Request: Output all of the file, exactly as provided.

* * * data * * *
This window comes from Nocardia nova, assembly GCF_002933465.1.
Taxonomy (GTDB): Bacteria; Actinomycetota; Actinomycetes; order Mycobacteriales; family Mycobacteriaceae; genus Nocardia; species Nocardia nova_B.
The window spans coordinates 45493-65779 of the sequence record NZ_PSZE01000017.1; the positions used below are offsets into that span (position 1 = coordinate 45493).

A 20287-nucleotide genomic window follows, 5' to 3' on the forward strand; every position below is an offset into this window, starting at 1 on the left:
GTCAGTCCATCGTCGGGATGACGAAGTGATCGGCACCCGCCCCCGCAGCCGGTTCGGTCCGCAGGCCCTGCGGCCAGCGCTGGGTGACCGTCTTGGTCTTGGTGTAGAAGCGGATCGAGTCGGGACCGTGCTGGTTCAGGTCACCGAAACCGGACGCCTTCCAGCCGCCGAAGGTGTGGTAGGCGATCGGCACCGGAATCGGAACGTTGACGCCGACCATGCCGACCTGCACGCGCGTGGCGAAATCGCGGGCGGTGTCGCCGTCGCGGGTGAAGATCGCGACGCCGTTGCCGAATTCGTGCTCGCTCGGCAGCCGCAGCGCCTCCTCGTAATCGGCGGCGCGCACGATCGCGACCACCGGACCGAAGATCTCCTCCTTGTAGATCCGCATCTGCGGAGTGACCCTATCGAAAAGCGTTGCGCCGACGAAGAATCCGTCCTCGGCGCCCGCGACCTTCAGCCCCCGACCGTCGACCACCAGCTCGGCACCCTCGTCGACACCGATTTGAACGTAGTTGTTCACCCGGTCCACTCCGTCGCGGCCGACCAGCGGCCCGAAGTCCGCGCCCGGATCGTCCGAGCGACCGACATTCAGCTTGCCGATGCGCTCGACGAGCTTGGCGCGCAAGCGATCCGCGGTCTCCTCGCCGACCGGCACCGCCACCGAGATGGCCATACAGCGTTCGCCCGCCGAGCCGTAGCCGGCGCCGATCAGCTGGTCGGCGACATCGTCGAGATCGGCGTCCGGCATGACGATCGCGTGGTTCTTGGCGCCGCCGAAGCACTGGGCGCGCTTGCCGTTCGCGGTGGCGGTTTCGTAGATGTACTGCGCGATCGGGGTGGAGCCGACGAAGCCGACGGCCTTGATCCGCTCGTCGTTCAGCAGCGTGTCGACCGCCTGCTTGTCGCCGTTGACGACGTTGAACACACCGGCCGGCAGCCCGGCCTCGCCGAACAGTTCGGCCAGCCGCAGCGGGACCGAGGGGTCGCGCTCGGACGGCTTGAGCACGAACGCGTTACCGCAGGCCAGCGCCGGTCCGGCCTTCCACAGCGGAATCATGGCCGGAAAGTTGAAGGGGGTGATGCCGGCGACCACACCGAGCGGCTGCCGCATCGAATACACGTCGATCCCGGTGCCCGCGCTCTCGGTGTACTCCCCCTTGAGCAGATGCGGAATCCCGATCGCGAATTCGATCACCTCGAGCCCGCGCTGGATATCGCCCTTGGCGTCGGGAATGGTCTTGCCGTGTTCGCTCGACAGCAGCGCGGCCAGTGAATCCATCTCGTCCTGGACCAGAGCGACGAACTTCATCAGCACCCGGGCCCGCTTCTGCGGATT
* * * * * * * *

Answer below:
This window comes from Nocardia nova, assembly GCF_002933465.1.
Taxonomy (GTDB): Bacteria; Actinomycetota; Actinomycetes; order Mycobacteriales; family Mycobacteriaceae; genus Nocardia; species Nocardia nova_B.
The window spans coordinates 45493-65779 of the sequence record NZ_PSZE01000017.1; the positions used below are offsets into that span (position 1 = coordinate 45493).

A 20287-nucleotide genomic window follows, 5' to 3' on the forward strand; every position below is an offset into this window, starting at 1 on the left:
GTCAGTCCATCGTCGGGATGACGAAGTGATCGGCACCCGCCCCCGCAGCCGGTTCGGTCCGCAGGCCCTGCGGCCAGCGCTGGGTGACCGTCTTGGTCTTGGTGTAGAAGCGGATCGAGTCGGGACCGTGCTGGTTCAGGTCACCGAAACCGGACGCCTTCCAGCCGCCGAAGGTGTGGTAGGCGATCGGCACCGGAATCGGAACGTTGACGCCGACCATGCCGACCTGCACGCGCGTGGCGAAATCGCGGGCGGTGTCGCCGTCGCGGGTGAAGATCGCGACGCCGTTGCCGAATTCGTGCTCGCTCGGCAGCCGCAGCGCCTCCTCGTAATCGGCGGCGCGCACGATCGCGACCACCGGACCGAAGATCTCCTCCTTGTAGATCCGCATCTGCGGAGTGACCCTATCGAAAAGCGTTGCGCCGACGAAGAATCCGTCCTCGGCGCCCGCGACCTTCAGCCCCCGACCGTCGACCACCAGCTCGGCACCCTCGTCGACACCGATTTGAACGTAGTTGTTCACCCGGTCCACTCCGTCGCGGCCGACCAGCGGCCCGAAGTCCGCGCCCGGATCGTCCGAGCGACCGACATTCAGCTTGCCGATGCGCTCGACGAGCTTGGCGCGCAAGCGATCCGCGGTCTCCTCGCCGACCGGCACCGCCACCGAGATGGCCATACAGCGTTCGCCCGCCGAGCCGTAGCCGGCGCCGATCAGCTGGTCGGCGACATCGTCGAGATCGGCGTCCGGCATGACGATCGCGTGGTTCTTGGCGCCGCCGAAGCACTGGGCGCGCTTGCCGTTCGCGGTGGCGGTTTCGTAGATGTACTGCGCGATCGGGGTGGAGCCGACGAAGCCGACGGCCTTGATCCGCTCGTCGTTCAGCAGCGTGTCGACCGCCTGCTTGTCGCCGTTGACGACGTTGAACACACCGGCCGGCAGCCCGGCCTCGCCGAACAGTTCGGCCAGCCGCAGCGGGACCGAGGGGTCGCGCTCGGACGGCTTGAGCACGAACGCGTTACCGCAGGCCAGCGCCGGTCCGGCCTTCCACAGCGGAATCATGGCCGGAAAGTTGAAGGGGGTGATGCCGGCGACCACACCGAGCGGCTGCCGCATCGAATACACGTCGATCCCGGTGCCCGCGCTCTCGGTGTACTCCCCCTTGAGCAGATGCGGAATCCCGATCGCGAATTCGATCACCTCGAGCCCGCGCTGGATATCGCCCTTGGCGTCGGGAATGGTCTTGCCGTGTTCGCTCGACAGCAGCGCGGCCAGTGAATCCATCTCGTCCTGGACCAGAGCGACGAACTTCATCAGCACCCGGGCCCGCTTCTGCGGATT